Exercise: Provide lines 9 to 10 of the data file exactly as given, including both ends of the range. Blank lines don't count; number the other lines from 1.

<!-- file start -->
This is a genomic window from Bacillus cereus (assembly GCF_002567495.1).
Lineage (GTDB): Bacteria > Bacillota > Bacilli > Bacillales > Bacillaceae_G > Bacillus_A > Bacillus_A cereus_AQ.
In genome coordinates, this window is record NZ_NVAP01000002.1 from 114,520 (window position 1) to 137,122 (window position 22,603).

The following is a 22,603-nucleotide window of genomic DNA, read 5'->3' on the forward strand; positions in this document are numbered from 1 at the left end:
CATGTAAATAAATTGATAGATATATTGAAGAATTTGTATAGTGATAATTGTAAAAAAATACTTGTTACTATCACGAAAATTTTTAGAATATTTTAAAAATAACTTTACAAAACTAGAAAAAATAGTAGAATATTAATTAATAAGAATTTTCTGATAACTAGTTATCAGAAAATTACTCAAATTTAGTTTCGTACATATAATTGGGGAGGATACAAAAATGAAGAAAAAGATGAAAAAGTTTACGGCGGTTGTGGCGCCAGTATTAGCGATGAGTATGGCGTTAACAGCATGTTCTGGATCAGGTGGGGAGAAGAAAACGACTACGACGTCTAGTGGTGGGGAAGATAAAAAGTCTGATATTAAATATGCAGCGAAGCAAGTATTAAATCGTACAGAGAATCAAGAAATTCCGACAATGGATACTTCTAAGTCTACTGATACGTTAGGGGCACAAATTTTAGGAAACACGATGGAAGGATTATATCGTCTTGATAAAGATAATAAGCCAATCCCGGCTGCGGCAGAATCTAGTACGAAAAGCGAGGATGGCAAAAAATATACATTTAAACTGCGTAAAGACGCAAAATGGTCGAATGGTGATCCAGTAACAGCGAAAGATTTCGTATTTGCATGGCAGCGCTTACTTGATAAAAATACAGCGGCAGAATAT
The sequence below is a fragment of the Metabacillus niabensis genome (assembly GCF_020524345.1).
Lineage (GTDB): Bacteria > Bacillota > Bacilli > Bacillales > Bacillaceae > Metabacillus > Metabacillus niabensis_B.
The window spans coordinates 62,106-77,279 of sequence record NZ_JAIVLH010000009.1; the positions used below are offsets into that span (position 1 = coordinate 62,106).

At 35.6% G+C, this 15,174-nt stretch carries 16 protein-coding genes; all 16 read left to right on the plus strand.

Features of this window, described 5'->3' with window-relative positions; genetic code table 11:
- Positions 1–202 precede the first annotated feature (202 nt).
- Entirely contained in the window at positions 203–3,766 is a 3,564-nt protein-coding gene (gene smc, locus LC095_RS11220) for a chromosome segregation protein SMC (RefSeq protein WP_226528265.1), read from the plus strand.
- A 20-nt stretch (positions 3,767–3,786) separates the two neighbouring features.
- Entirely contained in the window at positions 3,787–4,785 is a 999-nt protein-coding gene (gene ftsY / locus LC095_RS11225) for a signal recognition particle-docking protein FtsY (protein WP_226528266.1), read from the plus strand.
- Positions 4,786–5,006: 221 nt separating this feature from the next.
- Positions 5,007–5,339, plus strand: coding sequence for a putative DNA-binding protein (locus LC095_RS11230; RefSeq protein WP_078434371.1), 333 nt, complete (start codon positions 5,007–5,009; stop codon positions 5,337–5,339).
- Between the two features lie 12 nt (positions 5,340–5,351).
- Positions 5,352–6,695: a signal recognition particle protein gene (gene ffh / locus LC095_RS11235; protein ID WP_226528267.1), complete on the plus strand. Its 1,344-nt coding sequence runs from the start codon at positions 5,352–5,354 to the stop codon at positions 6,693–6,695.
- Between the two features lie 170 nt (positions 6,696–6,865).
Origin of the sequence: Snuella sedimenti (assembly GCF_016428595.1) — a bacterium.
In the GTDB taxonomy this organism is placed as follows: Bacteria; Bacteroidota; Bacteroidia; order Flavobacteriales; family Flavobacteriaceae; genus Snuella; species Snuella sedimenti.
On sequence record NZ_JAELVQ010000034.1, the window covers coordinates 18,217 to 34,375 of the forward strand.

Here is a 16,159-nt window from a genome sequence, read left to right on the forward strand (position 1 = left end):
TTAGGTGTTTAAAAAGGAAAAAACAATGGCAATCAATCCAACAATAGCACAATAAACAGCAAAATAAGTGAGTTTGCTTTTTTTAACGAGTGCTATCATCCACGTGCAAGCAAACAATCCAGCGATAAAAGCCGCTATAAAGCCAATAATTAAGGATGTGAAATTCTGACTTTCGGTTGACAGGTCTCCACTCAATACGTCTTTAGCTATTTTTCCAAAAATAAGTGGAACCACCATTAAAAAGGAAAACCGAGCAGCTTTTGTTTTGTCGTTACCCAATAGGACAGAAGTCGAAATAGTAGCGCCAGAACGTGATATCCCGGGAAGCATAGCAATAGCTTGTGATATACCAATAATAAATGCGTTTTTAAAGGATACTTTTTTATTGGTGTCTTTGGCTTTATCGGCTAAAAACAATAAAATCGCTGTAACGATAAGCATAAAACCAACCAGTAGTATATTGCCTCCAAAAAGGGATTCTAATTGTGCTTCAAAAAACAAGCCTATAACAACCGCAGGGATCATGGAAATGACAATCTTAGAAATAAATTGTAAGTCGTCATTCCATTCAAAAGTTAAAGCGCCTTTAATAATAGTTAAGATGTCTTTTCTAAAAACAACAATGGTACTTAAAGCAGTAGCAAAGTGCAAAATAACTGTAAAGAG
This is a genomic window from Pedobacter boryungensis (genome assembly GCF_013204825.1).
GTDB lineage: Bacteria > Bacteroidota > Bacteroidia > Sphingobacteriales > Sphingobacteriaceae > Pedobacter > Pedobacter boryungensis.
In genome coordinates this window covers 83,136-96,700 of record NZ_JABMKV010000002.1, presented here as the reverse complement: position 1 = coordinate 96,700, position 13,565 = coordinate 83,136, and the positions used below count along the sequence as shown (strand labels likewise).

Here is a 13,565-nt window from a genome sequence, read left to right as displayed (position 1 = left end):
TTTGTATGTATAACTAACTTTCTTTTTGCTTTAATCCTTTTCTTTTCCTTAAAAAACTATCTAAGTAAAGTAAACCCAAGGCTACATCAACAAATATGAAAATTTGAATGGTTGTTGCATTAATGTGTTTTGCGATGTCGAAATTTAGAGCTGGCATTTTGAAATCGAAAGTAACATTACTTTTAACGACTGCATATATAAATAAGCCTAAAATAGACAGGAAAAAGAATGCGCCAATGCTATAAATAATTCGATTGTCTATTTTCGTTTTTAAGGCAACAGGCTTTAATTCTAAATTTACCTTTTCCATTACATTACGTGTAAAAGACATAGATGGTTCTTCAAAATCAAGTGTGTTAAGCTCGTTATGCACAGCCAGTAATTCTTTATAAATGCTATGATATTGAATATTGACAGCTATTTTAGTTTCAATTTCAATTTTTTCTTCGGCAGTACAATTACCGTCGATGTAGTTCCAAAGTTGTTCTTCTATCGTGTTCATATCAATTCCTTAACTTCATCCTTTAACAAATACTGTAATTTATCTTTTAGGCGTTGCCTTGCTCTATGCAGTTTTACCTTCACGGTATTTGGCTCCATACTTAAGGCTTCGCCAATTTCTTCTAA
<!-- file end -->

At 35.6% G+C, this 15,174-nt stretch carries 16 protein-coding genes; all 16 read left to right on the plus strand.

Features of this window, described 5'->3' with window-relative positions; genetic code table 11: